Tue Mar 19, 2019
The world of lighting is vast, which can make learning about it seem overwhelming. But though overwhelming, it’s not impossible. A confusing aspect of lighting can be fixtures that seem similar, but have a slight difference in wording that changes the meaning. But sometimes, these slight changes in wording are more simple than they suggest. One such example is single-ended LED lamps vs. double-ended LED lamps.
Single-ended LED lamps have the live and neutral pins on the same side of the lamp, which is known as the “input” end. That is what gives it its name. A ballast isn’t necessary for Single-ended LED lamps to be operational if it’s installed by direct wire. This will result in lower failure points, less energy consumption, and removal of unnecessary hardware. Because of the build of the single-ended LED lamp, some accommodations will need to be made for certain applications. If installing this lamp as a replacement in a fluorescent fixture, the shunted lamp holder will need to be replaced with non-shunted lamp holders on one side of the fixture.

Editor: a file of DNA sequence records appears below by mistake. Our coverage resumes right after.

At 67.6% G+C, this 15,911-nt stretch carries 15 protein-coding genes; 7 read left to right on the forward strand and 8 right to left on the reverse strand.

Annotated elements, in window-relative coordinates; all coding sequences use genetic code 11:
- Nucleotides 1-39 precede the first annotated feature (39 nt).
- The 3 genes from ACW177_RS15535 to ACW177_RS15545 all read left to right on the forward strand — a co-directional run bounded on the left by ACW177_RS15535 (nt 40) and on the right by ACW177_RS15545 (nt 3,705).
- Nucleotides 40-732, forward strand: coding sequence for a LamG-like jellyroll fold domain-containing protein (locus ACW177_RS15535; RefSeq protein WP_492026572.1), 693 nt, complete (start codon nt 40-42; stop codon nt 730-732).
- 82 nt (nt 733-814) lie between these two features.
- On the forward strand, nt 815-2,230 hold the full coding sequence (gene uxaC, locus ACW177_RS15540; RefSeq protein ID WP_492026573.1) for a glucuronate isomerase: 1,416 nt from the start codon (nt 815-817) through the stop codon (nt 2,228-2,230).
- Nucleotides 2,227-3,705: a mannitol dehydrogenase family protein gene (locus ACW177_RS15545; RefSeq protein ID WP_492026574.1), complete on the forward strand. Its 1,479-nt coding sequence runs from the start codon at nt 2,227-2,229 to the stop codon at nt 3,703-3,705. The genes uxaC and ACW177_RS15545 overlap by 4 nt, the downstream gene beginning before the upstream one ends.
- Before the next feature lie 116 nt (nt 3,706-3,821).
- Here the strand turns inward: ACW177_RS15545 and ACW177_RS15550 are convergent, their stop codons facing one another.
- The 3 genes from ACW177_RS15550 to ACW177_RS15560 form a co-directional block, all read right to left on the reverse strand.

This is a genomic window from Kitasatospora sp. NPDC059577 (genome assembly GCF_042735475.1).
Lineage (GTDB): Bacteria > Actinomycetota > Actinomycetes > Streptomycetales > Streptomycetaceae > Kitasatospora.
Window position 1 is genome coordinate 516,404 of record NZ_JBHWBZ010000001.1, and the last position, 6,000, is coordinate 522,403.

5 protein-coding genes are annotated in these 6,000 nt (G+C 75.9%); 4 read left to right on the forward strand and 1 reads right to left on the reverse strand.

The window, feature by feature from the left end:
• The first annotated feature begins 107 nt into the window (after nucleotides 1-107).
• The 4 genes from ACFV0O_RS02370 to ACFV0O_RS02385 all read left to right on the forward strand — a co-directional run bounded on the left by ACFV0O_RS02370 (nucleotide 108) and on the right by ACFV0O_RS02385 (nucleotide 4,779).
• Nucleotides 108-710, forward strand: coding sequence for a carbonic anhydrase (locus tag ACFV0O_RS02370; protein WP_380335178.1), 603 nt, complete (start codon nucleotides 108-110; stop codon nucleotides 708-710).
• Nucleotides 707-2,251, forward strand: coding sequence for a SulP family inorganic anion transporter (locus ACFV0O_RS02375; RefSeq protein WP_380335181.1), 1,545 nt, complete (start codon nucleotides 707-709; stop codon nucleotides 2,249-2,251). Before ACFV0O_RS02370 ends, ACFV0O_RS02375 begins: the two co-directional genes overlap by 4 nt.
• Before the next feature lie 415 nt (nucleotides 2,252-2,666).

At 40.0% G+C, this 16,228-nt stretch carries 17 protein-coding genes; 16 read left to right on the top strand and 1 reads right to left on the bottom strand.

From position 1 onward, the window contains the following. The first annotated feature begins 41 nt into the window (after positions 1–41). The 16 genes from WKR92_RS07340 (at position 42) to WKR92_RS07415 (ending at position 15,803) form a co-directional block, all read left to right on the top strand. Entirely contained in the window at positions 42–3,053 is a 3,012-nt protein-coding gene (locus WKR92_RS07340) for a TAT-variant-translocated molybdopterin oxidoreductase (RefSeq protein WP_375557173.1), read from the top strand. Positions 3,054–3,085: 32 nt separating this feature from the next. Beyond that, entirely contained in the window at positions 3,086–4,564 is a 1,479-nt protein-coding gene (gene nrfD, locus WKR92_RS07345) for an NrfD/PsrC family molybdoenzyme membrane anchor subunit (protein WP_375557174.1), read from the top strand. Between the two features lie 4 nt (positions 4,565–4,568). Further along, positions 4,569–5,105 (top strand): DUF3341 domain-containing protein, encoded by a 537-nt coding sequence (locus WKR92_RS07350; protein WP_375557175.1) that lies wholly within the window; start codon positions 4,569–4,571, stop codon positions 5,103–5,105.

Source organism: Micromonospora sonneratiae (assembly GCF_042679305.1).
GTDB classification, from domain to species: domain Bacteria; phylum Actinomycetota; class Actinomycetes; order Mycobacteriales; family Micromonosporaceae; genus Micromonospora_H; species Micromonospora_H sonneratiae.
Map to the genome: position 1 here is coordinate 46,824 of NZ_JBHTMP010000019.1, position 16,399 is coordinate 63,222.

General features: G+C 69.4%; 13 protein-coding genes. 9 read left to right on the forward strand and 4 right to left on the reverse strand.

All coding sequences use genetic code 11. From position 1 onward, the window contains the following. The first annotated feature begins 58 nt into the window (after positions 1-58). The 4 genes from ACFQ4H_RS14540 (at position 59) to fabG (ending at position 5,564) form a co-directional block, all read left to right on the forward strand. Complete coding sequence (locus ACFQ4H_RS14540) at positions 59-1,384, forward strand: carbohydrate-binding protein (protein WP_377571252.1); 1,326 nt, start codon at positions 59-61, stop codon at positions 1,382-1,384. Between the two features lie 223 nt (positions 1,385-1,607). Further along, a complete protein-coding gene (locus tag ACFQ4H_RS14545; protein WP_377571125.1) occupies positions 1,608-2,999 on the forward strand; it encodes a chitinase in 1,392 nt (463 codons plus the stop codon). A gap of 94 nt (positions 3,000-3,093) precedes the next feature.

Double-ended LED lamps have the live and neutral pins on the opposite side of each lamp, giving it its name. Compared to single-ended LED lamps, Double-ended LED lamps are more efficient as fluorescent replacement applications because they are also double-ended. In addition to that, both lamps also utilize shunted lamp holders, which is necessary for no voltage to be created between the pins.
The answer is the double-ended LED lamps. It’s safe-to-install and will save on labor costs, giving the double-ended LED lamps the edge over its single-ended counterpart. Double-ended LED lamps may be better suited as fluorescent replacements than single-ended LED lamps, it doesn’t mean that single-ended LED lamps are not also a viable option to go with.